You have provided me with lots of good info, so I'll take a look at all of it before I do anything further.
I'm now thinking that I should leave the system as is and not try to mess with a dedicated Grub2 (or Grub legacy) partition, as it will most likely break Windows again.
Perhaps I could experiment with installing multi-boot on another HDD, then setting that drive as my boot drive in BIOS. That way, I can mess it up all I want, and it won't mess up my primary drive.

August 13th, 2018, 12:18 AM
While configuring, I may change boot order.
But once configured, I want my default internal boot install as first in boot order. I also exclude network boot as I never have used that.
One user had DVD as first and had no DVD or data DVD and system took forever to boot.

Windows 10 fast start up is a default and even normal full shutdown leaves all NTFS partitions with hibernation flag set. Linux NTFS driver will not mount read/write any NTFS partition that has that flag set. And just about every Windows 10 update turns fast start up back on. You have to edit what turning off Windows does. See links above.

I have full installs on sdb and external SSD & flash drives. Main boot drive is a SSD. But since newer system it is UEFI.

August 13th, 2018, 12:18 AM
Perhaps there is a better BCD editor than EasyBCD.

The microsoft editor is called bcdedit and using it is explained in detail at their site below. There is also a neosmart site with similar information at the second link.



Most of these sites do not mention that you need to select run as administrator by right clicking either the windows command prompt or windows powershell. If you don't do that, nothing will change.

August 13th, 2018, 03:04 AM
Thanks yancek for the BCD info.
I haven't run that yet, but I did disable the fast startup on Windows 10. It had been causing other issues on boot:
If I had shut down from Windows 10, then restarted, and run Windows (from the Grub2 menu), I wouldn't get the normal menu with white text on black bkgnd; I would get the blue manu with large buttons for Windows 7 and 10.
If I then selected Windows 7, it would reboot, returning me to the Grub2 menu. Once I selected Windows again, it would boot directly to Win 7 without the menu. But if I chose Windows 10 from that blue menu, it would go right into Win 10 really fast. I suppose that was because, as oldfred stated, the hibernate flag was still set for Win 10; providing a fast start for Win 10, but requiring a reboot before running Win 7.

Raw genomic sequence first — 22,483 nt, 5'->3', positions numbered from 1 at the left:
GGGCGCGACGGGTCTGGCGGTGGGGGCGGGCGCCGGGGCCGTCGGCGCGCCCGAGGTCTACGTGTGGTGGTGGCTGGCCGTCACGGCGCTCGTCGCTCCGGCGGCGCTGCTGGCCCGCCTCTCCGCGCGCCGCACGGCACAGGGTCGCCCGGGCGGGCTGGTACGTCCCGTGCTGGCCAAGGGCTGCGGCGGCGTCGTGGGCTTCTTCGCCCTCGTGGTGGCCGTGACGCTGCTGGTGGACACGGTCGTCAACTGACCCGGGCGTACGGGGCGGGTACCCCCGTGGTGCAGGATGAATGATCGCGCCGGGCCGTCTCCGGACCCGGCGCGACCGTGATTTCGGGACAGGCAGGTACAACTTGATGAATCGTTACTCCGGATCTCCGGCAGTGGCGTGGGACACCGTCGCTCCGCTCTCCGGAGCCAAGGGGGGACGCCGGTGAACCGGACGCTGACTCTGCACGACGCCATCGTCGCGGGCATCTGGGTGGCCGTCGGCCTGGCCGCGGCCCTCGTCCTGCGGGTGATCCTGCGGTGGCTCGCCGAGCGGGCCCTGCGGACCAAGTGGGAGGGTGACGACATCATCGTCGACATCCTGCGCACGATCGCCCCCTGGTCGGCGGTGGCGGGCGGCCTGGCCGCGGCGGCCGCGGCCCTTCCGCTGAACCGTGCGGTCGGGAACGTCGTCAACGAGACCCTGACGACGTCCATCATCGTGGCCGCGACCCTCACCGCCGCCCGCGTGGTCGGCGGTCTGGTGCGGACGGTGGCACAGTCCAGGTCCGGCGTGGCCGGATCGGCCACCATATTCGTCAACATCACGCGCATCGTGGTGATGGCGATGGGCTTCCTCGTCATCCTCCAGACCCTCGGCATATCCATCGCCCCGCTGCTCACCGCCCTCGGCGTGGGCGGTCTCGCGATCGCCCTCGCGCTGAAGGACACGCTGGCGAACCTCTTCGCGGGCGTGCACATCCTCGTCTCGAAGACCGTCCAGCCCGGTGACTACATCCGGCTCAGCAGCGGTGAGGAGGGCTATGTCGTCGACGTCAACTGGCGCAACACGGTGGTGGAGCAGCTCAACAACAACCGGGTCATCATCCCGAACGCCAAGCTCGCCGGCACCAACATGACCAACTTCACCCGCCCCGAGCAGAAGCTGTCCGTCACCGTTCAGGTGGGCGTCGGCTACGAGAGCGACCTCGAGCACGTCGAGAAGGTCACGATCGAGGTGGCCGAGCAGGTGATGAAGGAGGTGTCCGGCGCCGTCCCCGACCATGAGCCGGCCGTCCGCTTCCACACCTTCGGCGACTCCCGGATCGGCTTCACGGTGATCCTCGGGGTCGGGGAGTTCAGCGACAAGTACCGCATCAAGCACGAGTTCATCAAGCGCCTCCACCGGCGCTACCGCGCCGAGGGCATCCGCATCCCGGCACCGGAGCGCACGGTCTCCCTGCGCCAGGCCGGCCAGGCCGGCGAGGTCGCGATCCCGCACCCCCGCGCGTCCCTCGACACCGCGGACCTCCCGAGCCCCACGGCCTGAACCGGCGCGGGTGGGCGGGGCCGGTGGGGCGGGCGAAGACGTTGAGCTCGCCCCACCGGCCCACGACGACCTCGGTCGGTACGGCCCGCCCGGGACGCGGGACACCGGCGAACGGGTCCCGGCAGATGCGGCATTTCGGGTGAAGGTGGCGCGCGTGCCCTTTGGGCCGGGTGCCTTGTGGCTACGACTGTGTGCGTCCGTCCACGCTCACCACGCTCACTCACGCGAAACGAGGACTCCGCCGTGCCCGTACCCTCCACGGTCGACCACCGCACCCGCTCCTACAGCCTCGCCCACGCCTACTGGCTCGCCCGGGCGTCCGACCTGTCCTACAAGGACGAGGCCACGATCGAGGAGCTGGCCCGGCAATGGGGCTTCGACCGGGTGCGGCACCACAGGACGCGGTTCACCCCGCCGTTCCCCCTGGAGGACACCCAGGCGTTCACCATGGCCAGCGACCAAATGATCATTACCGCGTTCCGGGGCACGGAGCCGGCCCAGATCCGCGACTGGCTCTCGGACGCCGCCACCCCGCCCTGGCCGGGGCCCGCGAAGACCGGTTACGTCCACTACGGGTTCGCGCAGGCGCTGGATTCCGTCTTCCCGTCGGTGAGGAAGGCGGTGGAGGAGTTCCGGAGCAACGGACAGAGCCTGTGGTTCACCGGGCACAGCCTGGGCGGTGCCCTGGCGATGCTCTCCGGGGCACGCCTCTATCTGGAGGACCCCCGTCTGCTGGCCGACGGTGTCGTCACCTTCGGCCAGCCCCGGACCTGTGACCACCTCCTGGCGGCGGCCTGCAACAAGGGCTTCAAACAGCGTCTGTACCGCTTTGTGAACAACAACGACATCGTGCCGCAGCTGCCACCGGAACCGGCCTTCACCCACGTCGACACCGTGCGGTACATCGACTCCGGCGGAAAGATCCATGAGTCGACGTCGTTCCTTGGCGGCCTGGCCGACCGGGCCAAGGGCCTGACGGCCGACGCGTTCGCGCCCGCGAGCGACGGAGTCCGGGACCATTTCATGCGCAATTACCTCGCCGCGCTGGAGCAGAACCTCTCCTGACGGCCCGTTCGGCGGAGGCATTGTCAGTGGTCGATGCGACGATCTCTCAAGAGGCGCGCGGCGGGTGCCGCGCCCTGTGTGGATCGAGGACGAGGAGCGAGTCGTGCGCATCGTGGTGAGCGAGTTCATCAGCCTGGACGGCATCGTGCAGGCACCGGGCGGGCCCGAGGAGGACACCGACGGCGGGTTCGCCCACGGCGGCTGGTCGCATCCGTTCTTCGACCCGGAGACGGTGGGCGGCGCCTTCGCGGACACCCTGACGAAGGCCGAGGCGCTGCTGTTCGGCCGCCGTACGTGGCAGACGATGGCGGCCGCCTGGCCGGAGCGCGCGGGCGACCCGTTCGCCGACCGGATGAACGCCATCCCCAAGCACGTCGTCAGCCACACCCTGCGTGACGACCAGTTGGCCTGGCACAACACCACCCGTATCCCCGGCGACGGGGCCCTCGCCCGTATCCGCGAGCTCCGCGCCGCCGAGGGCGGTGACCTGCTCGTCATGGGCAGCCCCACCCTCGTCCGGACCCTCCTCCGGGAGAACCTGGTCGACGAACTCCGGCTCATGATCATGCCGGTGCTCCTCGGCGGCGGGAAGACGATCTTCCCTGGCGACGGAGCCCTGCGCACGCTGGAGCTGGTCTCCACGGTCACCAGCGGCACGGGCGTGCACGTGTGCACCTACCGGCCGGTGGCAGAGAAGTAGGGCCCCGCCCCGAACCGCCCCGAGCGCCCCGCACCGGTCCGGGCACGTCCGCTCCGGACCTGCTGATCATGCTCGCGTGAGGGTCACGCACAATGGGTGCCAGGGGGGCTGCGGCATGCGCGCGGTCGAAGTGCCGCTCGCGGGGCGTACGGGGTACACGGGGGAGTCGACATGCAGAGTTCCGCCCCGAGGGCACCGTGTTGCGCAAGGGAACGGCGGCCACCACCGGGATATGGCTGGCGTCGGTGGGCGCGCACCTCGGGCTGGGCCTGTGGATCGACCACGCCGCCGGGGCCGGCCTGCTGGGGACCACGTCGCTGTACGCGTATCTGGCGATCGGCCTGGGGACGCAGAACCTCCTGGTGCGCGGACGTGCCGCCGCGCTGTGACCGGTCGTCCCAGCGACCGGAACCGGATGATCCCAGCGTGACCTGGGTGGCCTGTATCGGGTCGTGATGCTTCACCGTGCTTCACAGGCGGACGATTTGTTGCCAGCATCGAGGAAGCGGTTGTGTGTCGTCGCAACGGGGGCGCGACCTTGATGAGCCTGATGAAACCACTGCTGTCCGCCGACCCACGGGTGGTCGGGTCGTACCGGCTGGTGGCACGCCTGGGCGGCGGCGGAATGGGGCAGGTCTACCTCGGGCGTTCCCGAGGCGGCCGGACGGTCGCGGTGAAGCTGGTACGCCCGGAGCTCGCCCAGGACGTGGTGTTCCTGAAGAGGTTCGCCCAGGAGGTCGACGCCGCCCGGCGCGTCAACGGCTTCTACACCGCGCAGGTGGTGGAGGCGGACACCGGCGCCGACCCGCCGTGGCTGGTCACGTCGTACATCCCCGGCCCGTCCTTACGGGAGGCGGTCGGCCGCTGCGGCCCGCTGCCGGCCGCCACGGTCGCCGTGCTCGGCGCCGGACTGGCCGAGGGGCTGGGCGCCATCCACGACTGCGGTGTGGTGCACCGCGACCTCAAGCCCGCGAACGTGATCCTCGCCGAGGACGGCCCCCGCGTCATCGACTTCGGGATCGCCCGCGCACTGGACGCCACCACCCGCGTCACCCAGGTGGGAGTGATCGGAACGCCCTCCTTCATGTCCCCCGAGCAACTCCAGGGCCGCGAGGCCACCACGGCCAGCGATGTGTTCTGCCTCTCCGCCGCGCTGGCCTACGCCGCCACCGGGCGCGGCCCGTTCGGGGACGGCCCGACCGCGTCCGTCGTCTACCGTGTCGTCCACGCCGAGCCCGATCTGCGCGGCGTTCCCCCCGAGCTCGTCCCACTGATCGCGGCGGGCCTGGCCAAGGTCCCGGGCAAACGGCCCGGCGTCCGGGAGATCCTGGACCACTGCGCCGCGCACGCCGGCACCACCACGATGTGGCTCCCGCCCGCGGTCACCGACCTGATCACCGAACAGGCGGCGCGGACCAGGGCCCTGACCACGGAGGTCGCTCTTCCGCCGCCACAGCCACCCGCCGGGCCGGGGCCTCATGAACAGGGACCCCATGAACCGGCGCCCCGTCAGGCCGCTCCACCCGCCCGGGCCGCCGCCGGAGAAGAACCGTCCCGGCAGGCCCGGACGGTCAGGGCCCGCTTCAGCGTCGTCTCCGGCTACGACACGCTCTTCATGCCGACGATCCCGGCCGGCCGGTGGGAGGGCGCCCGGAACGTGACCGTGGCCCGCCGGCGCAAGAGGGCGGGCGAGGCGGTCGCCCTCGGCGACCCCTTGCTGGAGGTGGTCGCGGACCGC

Disabling fast boot in Win 10 has solved that issue.

I don't really see any advantage to the fast start when the OS is installed on a SSD. Its plenty fast enough for my needs/desires.
Ubuntu is so much faster on the SSD than it was on the HDD as well.

September 1st, 2018, 05:56 PM
Hello friends,

I have discovered a quick and elegant solution to a related problem.

I have an HP G60 laptop that has Windoze 7 installed (sda1) plus a recovery part (sda2). I wanted to play around with Deepin, which is based off of Ubuntu.

Using a USB stick with All In One - System Rescue Toolkit and gparted, I shrunk sda1 and made space for a 100Gb sda3. I created a a Deepin USB and installed Deepin to sda3 including grub2 to sda MBR.

Here we go... booted to grub and Deepin worked. Windoze would not boot right (of course). I decided to use the Win boot loader (specific reasons not important).

I booted with the AIO-SRT USB and used Boot Repair to restore sda MBR. This fixed my ability to boot into Win but Deepin was gone.

Here is the related part... I used Neosmart EasyBCD to create a menu entry for Deepin. A reboot showed two choices! Unfortunately choosing Deepin resulted in a Grub> prompt. Playing around there I found the "Error 14" problem. This situation lead me to a post from our friend oldfred that stated Neosmart uses an old version of grub4dos that can't handle large partitions.

OK so I started thinking about the situation like this: Win boot loader was using a file AutoNeoGrub0.mbr. This file is an image of a grub4dos MBR. I recalled reading about the grub computer booting process involving "boot.img" file. HERE IS THE AHHA MOMENT!!! Boot.img file is a copy of what was written to the MBR for Grub. All that is needed is to copy boot.img to C:\NST\ and rename it to foo.mbr and use any of the BCDedit type programs to adjust the boot file name.

I was pretty happy when the next reboot went smoothly into Deepin!

Note your /boot/grub/boot.img is installation specific. Using one from a different source may not work. I believe your config location is embedded in the mbr/img..